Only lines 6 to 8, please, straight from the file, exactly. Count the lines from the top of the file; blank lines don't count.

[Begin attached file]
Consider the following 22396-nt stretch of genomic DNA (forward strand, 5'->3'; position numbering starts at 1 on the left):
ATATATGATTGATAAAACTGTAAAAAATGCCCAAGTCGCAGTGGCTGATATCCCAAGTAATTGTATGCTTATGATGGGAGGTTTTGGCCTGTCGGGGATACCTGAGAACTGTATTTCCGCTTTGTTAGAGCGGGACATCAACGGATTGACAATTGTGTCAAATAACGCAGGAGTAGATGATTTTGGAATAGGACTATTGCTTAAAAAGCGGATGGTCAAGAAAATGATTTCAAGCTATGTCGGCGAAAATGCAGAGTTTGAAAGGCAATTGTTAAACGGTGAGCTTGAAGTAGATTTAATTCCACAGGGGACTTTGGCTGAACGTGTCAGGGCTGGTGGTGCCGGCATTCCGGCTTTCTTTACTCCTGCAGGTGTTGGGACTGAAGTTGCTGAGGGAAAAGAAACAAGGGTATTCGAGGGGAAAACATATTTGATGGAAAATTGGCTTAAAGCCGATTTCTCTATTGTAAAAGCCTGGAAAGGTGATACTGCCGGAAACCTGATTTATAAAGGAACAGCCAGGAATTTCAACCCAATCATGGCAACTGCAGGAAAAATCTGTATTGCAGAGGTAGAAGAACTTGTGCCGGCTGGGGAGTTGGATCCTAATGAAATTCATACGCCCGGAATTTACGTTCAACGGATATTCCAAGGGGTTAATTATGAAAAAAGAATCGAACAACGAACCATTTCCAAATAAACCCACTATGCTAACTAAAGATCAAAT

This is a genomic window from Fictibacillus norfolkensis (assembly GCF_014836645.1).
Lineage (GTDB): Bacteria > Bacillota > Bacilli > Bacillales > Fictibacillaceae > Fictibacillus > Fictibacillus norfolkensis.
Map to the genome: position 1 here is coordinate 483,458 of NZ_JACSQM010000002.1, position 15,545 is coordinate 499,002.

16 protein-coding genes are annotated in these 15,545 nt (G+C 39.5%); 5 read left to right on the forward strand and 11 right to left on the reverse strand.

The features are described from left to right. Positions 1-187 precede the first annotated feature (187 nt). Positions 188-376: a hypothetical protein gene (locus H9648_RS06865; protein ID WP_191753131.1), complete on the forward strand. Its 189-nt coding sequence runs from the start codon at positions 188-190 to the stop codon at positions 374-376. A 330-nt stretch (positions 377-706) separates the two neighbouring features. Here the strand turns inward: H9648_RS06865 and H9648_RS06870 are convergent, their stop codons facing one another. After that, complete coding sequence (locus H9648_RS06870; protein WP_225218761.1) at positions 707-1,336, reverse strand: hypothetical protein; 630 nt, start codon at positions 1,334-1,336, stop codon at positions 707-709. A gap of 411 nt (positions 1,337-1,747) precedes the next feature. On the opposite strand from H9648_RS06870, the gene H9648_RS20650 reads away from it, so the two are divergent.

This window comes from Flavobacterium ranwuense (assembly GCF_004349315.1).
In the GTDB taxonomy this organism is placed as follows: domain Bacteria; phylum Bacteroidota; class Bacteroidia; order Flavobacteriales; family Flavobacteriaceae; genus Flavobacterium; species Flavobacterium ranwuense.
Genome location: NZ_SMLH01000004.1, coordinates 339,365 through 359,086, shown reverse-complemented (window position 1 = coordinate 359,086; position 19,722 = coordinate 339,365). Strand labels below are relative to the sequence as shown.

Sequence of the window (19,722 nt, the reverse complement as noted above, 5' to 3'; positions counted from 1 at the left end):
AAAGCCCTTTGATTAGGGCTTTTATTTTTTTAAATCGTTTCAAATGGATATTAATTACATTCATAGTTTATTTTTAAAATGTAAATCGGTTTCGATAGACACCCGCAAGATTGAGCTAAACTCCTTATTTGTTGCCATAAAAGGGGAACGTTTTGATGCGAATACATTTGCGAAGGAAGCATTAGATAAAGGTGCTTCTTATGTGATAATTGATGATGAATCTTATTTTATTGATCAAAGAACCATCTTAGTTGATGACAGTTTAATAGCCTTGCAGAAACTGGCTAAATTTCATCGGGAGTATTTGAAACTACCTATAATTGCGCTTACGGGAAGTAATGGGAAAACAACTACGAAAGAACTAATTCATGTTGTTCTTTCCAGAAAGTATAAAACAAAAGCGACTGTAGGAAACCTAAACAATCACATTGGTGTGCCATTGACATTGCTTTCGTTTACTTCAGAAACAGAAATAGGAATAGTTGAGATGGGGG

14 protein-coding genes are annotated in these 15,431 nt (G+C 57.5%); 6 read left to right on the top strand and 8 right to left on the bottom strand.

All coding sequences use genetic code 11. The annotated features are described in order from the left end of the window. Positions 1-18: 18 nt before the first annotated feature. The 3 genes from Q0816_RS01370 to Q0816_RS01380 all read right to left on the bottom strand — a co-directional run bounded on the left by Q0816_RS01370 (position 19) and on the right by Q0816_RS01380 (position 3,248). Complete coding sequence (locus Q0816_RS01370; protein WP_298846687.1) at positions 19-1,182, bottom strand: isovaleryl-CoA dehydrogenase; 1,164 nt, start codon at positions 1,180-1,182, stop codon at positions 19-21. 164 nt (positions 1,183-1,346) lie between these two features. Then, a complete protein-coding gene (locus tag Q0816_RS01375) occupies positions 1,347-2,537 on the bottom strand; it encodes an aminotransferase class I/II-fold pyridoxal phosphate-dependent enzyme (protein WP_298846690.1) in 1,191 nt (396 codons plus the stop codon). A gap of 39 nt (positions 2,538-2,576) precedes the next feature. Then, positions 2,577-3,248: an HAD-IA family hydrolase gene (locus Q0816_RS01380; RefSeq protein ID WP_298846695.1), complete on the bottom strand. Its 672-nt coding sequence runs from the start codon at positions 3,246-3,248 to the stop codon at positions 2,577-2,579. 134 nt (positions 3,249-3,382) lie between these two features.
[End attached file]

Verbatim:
16 protein-coding genes are annotated in these 15,545 nt (G+C 39.5%); 5 read left to right on the forward strand and 11 right to left on the reverse strand.

The features are described from left to right. Positions 1-187 precede the first annotated feature (187 nt). Positions 188-376: a hypothetical protein gene (locus H9648_RS06865; protein ID WP_191753131.1), complete on the forward strand. Its 189-nt coding sequence runs from the start codon at positions 188-190 to the stop codon at positions 374-376. A 330-nt stretch (positions 377-706) separates the two neighbouring features. Here the strand turns inward: H9648_RS06865 and H9648_RS06870 are convergent, their stop codons facing one another. After that, complete coding sequence (locus H9648_RS06870; protein WP_225218761.1) at positions 707-1,336, reverse strand: hypothetical protein; 630 nt, start codon at positions 1,334-1,336, stop codon at positions 707-709. A gap of 411 nt (positions 1,337-1,747) precedes the next feature. On the opposite strand from H9648_RS06870, the gene H9648_RS20650 reads away from it, so the two are divergent.

This window comes from Flavobacterium ranwuense (assembly GCF_004349315.1).